Nineteen years ago today, evil came to Oklahoma City. Timothy McVeigh, fueled by hatred of the government he saw as an oppressive tyrant, set off a massive truck bomb at the Alfred P. Murrah Federal Building, tearing away the lives of 168 Americans, including 19 small children in a day-care center.
He was one of ours. Although many rushed to declare that the bombing bore all the hallmarks of an attack by foreign Muslim jihadists, they were quickly shown to be completely wrong. McVeigh was a U.S.-born white man, what the Ku Klux Klan of old liked to call a “100 percent American.”
For a moment, it seemed the lesson was learned. Law enforcement officials, many of whom had been skeptical of the whole notion of domestic terrorists, came to see that there was a dangerous underbelly to American society, a world of radical-right activists who were willing to kill. Plot after plot was dismantled as the militia movement coursed through the country. But then came the Al Qaeda attacks of Sept. 11, 2001, and it appeared that the lesson had once again been lost.
Six days ago, the nation was served with a grim reminder that the United States faces its own homegrown terrorists. A well-known neo-Nazi named Frazier Glenn Cross (formerly Miller) allegedly stormed on to the grounds of two Jewish institutions in Overland Park, Kan., and shot to death three strangers. As he was led away by police who captured him almost immediately, he shouted “Heil Hitler!”
Although the news coverage implied that this was a uniquely horrific attack, the reality is that it was only the latest in recent years. Other known neo-Nazis murdered a guard at the U.S. Holocaust Museum, killed six Sikhs in a Wisconsin temple, tried to slaughter hundreds in a Martin Luther King Jr. Day parade in Spokane, Wash., and more. According to the New America Foundation, right-wing extremists have slain 34 people in the United States for political reasons since 9/11, while terrorists motivated by Al Qaeda’s ideology have killed 21. That’s not to diminish the jihadist threat, but merely to point out that there are others, too.
Despite that and other compelling evidence of the domestic threat from the radical right, the Department of Homeland Security, tasked with developing intelligence about such perils, seems to have taken its eye off the ball. Since 2009, when then-DHS Secretary Janet Napolitano pulled back a DHS report that soberly assessed the threat because certain conservatives were offended by its perfectly accurate observations, the DHS unit that once handled analysis of domestic non-Islamic terrorism has been gutted. Most members quit the agency, disgusted by Napolitano’s political cowardice and their own shabby treatment.
The work that DHS used to do is needed. As the Southern Poverty Law Center has documented, the last five years have seen an enormous expansion of the radical right, largely driven by the demographic “browning” of the population and predictions of the loss of a white majority in the next 30 years. Anger at the dramatic changes occurring in our society is real, and it is steeped in blood.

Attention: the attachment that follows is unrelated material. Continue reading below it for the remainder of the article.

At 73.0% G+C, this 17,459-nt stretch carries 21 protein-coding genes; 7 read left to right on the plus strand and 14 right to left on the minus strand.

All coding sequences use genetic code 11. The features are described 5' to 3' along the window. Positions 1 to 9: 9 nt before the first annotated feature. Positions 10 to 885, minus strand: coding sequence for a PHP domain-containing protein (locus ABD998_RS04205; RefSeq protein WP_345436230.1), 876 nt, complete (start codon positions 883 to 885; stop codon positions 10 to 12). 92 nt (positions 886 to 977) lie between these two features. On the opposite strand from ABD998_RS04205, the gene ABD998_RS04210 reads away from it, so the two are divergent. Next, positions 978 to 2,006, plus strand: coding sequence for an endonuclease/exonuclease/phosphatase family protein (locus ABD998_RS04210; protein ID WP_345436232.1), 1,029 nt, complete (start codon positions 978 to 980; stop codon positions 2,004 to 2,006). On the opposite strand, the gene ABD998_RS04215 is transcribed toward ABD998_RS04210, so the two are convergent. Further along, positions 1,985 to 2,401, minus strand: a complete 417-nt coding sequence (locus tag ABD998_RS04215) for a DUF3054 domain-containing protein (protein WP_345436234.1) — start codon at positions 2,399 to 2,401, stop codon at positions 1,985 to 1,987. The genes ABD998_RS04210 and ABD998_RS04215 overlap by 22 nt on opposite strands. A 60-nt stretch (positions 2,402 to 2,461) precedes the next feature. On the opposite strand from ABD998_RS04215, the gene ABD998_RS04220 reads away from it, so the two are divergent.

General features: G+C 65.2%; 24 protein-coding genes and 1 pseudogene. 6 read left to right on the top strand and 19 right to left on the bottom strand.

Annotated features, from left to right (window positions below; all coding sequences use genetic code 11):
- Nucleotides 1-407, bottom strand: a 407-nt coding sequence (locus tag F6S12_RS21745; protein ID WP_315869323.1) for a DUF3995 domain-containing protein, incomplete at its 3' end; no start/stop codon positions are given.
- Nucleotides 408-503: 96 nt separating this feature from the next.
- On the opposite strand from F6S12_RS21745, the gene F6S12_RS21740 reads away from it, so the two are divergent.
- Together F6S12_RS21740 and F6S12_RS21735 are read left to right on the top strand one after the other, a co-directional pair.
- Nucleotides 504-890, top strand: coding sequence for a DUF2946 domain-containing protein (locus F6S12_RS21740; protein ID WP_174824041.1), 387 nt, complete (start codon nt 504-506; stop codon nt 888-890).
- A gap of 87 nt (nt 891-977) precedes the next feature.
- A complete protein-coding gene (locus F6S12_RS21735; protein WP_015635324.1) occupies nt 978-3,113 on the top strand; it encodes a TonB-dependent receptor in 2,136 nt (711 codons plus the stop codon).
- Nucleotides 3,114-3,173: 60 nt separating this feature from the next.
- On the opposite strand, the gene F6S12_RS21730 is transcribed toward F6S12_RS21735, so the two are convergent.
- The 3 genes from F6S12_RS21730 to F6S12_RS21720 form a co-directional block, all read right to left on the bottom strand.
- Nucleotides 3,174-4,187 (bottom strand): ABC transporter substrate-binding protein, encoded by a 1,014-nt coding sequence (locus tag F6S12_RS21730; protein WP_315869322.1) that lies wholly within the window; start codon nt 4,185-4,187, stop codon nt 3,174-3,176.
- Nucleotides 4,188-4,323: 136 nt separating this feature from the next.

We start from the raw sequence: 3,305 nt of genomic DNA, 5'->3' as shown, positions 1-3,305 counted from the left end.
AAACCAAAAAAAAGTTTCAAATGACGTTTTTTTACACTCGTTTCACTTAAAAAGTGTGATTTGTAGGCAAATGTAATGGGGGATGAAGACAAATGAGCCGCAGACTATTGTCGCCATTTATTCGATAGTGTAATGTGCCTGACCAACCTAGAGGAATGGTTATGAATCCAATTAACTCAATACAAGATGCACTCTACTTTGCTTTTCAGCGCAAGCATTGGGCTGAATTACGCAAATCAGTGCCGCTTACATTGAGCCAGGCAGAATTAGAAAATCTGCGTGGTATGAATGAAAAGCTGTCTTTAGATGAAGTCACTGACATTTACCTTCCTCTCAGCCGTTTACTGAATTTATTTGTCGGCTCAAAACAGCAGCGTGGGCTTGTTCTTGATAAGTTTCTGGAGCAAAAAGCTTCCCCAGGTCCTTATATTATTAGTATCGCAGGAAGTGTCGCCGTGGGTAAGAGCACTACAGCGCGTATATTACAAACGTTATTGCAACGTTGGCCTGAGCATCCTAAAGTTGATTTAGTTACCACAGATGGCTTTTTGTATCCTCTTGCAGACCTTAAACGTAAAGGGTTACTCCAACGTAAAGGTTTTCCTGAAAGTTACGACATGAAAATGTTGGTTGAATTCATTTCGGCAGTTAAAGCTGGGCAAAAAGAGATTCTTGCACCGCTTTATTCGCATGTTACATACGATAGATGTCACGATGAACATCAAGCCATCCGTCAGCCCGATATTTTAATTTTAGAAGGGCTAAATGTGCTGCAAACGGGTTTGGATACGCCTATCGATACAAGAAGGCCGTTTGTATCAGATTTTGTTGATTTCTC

One thing DHS might consider examining is the role of the Internet in breeding and facilitating men like Frazier Glenn Cross. As pointed out by Jeffrey Simon, a scholar of so-called “lone wolf” terrorism, all today’s lone terrorists need is provided by the Internet, where both technical information about bombs and other weapons is freely available, and where a chorus of moral support can be found.
A study by the SPLC, two years in the making and released four days after the Kansas murders, probed the role of an enormous racist Web forum called Stormfront that is run by a former Alabama Klan leader. It found that in the last five years alone — since the election of the nation’s first black president — registered members of Stormfront (an incredible 286,000 people, though many are inactive) have been responsible for the murders of close to 100 people. ( continue to full post… )
Editor’s Note: The ongoing religious right attack on the SPLC, originally framed last month to suggest that the SPLC bore responsibility for a shooting at the Family Research Council because it had earlier named the FRC a “hate group,” has continued to expand to the point of absurdity. That was shown again last Friday, when Matt Barber of Liberty Counsel said on a radio show that any media that cited the SPLC’s hate group listings “will also have blood on its hands.” What follows is a response to the original criticism launched by the FRC.
Do words have consequences?
For years, we at the Southern Poverty Law Center (SPLC) have argued that they do. When conspiracy-minded Islamophobes claim that Muslims have a secret plan to force America into a medieval-style caliphate, Muslims in the streets get hurt. When angry nativists assert that Mexicans are plotting to “reconquer” the Southwest, some Americans respond by attacking Latinos.
And when the religious right spreads false and defamatory propaganda like the completely baseless notion that gay men molest children at rates far higher than their heterosexual counterparts, LGBT people end up, much more frequently than most people realize, at the wrong end of a baseball bat. ( continue to full post… )